From her captivating performances as Ann Haatrope in the beloved ‘90s soap opera “Checkmate” to her trailblazing endeavours behind the scenes, Ego Boyo has effortlessly navigated the realms of acting, producing, and advocacy, cementing her status as a true pioneer in the industry.
It was on the small screen that Ego first captured the hearts of millions across Nigeria. Her portrayal of the sophisticated and enigmatic Ann Haatrope resonated deeply with audiences, earning her critical acclaim and a devoted fanbase. Her grace, poise, and impeccable acting skills quickly made her a household name and an emblem of Nigerian television excellence. However, her journey in the entertainment industry did not stop with her on-screen success. Recognising the need for change and the lack of female representation behind the camera, she made a bold decision to step away from acting and redirect her efforts towards producing and empowering other women in the industry.
In 1996, she founded Temple Productions, a production company committed to telling compelling stories that challenge societal norms and elevate the voices of underrepresented communities. Under her leadership, the platform has become synonymous with quality content and socially conscious narratives that have captivated audiences in Nigeria and beyond. Not stopping there, in her tireless pursuit of equity and inclusivity, she has also actively challenged the status quo and worked to dismantle the barriers that hinder women’s progress in the industry. She consistently advocates for equal representation, fair treatment, and increased opportunities for women on and off the screen.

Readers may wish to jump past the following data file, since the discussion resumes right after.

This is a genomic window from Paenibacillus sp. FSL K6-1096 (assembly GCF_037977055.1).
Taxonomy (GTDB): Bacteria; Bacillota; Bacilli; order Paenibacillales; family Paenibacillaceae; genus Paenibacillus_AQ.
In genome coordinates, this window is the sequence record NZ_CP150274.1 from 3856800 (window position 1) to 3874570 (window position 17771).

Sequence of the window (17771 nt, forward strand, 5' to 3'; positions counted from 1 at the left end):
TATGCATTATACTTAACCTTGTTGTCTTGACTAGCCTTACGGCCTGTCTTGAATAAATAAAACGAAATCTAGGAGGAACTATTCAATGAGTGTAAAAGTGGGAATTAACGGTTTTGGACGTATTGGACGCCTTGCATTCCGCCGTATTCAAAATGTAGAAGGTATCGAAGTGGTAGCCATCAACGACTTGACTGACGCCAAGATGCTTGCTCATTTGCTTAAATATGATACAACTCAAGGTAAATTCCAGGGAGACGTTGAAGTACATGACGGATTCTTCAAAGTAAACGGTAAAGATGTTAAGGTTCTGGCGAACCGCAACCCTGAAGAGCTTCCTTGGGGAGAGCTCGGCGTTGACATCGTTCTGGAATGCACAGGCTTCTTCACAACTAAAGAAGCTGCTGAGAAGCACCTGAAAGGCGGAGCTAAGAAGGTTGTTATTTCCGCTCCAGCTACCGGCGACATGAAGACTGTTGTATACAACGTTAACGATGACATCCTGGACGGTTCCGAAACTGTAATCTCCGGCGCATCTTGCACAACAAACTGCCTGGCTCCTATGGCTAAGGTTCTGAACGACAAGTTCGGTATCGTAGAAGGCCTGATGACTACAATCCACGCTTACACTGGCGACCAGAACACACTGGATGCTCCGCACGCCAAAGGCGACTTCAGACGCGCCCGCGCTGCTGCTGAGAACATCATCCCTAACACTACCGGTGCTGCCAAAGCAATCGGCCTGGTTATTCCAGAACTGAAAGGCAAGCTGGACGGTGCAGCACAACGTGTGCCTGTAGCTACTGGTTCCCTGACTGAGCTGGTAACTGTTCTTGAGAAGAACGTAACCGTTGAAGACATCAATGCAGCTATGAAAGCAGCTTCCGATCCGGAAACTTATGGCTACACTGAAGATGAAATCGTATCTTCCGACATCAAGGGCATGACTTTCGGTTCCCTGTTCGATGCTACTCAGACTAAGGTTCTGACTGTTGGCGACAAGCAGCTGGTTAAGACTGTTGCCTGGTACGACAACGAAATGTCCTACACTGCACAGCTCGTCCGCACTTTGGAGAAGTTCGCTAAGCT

The goal, she says, is to ”work towards eliminating the objectification and stereotyping of women in our content and the workplace, ensuring that women get opportunities behind the camera in whatever roles they wish.”
In this exclusive interview with THISDAY Style, she shares more about her progress with this, the legacy she hopes to leave behind, and a little bit about family.
Many people remember you from your acting days in the early ‘90s, particularly in your roles in ‘Violated’ and ‘Checkmate’. Do you still reflect on those days?
Yes, I do reflect on them. They were the essential building blocks of my career.
So how did you feel about leaving your acting career behind and starting your own production company, Temple Productions?
Establishing Temple Productions/Studios and creating the kind of compelling storytelling and films that interest me make the transition worthwhile, as audiences want to see these stories because they address subjects that resonate with them. So, whether it is on screen or behind the scenes, the satisfaction comes from keeping the audience engaged.
Can you share some insights on being behind the screen as a producer rather than in front of it as an actress? I imagine it felt very different.